Her first book was published in 1941, her last in 1997.  She wrote juvenile/young adult fiction as well as adult.



I'll try to update this throughout the next few days as to what's J/YA and also as to ebook availability and prices (US) as I can find them.




  • A Place for Ann (1941)
  • A Star for Ginny (1942)
  • A Window for Julie (1943)
  • Red is for Murder (1943), Reissued as The Red Carnelian (1965)
  • The Silver Inkwell (1945)
  • Writing Juvenile Fiction (1947)
  • Willow Hill (1947)
  • Ever After (1948)
  • The Mystery of the Gulls (1949)
  • Linda's Homecoming (1950)
  • The Island of Dark Woods (1951), Reissued as Mystery of the Strange Traveler (1967)
  • Love Me, Love Me Not (1952)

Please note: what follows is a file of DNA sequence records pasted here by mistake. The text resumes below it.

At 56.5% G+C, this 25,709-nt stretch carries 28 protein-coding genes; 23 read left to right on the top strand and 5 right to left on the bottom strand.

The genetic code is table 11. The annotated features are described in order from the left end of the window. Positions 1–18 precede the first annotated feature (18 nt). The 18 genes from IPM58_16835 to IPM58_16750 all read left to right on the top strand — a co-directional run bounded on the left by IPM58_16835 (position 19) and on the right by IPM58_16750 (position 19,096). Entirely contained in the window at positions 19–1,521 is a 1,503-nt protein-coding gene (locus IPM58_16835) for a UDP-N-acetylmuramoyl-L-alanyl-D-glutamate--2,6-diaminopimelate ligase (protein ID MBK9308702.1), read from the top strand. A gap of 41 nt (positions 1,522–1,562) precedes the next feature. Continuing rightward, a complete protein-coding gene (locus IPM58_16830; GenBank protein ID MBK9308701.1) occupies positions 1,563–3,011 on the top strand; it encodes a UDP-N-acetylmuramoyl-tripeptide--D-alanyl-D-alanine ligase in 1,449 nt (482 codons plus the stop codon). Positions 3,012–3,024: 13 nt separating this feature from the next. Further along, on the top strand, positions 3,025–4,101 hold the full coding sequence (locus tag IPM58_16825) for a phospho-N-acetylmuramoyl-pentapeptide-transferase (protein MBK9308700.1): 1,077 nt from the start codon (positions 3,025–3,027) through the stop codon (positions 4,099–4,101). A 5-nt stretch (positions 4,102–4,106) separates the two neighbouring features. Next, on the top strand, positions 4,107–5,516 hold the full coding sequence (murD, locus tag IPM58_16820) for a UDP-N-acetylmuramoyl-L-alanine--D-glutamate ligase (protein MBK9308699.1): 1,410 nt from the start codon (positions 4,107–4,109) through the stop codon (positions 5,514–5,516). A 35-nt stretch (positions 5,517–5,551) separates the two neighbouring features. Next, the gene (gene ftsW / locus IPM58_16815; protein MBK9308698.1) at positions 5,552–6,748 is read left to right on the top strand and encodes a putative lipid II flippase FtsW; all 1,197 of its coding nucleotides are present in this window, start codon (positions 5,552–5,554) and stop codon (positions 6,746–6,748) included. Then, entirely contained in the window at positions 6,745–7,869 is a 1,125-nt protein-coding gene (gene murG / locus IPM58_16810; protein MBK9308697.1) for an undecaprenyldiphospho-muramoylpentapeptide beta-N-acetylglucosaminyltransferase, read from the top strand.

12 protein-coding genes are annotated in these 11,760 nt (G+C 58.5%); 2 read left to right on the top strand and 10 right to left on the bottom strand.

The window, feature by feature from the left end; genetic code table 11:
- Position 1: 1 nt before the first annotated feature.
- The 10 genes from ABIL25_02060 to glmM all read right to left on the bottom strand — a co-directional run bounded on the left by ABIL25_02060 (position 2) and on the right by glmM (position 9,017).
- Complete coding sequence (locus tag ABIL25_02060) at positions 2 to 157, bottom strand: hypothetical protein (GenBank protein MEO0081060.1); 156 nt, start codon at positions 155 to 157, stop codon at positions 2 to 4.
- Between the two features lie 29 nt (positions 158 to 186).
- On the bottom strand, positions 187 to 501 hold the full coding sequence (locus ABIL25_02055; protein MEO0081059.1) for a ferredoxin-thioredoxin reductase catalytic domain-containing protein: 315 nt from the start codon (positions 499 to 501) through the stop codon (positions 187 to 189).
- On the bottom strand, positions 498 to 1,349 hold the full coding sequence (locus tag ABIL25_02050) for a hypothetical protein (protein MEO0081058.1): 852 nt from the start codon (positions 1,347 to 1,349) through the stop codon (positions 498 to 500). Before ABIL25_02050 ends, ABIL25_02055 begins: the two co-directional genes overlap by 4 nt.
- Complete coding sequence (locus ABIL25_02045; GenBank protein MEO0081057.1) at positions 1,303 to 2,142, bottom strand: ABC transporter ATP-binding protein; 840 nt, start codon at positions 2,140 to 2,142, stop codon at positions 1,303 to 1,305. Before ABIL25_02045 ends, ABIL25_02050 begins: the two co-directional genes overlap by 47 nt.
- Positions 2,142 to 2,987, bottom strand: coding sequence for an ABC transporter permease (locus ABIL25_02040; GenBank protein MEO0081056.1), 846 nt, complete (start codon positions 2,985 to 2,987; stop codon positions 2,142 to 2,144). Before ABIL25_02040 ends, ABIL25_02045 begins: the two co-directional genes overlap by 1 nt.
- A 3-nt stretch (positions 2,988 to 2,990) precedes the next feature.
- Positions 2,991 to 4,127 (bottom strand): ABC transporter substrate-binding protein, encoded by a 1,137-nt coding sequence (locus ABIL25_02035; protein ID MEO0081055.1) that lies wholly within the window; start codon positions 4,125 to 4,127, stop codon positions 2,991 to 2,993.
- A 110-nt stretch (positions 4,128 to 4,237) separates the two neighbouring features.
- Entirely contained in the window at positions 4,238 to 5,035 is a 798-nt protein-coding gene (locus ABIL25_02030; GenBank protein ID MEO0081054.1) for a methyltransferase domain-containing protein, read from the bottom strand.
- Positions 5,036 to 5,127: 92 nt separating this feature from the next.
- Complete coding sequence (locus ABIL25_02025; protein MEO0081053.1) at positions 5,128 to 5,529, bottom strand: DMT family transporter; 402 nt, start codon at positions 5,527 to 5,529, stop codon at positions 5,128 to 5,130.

• Step to the Music (1953)
  • Mystery of the Black Diamonds (1954)
  • A Long Time Coming (1954)
  • Mystery on the Isle of Skye (1955)
  • The Quicksilver Pool (1955)
  • The Fire and the Gold (1956)
  • The Highest Dream (1956)
  • The Trembling Hills (1956)
  • Mystery of the Green Cat (1957)
  • Skye Cameron (1957)
  • Secret of the Samurai Sword (1958)
  • The Moonflower (1958)
  • Creole Holiday (1959)
  • Mystery of the Haunted Pool (1960)
  • Thunder Heights (1960)
  • Secret of the Tiger's Eye (1961)
  • Blue Fire (1961)
  • Mystery of the Golden Horn (1962)
  • Window on the Square (1962)
  • Mystery of the Hidden Hand (1963)
  • Seven Tears for Apollo (1963)
  • Secret of the Emerald Star (1964)
  • Black Amber (1964)
  • Mystery of the Angry Idol (1965)
  • Sea Jade (1965)
  • Columbella (1966)
  • Secret of the Spotted Shell (1967)
  • Silverhill (1967)
  • Hunter's Green (1968)
  • Secret of Goblin Glen (1969)
  • The Mystery of the Crimson Ghost (1969)
  • The Winter People (1969)
  • Secret of the Missing Footprint (1969)
  • Lost Island (1970)
  • The Vanishing Scarecrow (1971)
  • Nobody Likes Trina (1972)
  • Listen for the Whisperer (1972)
  • Mystery of the Scowling Boy (1973)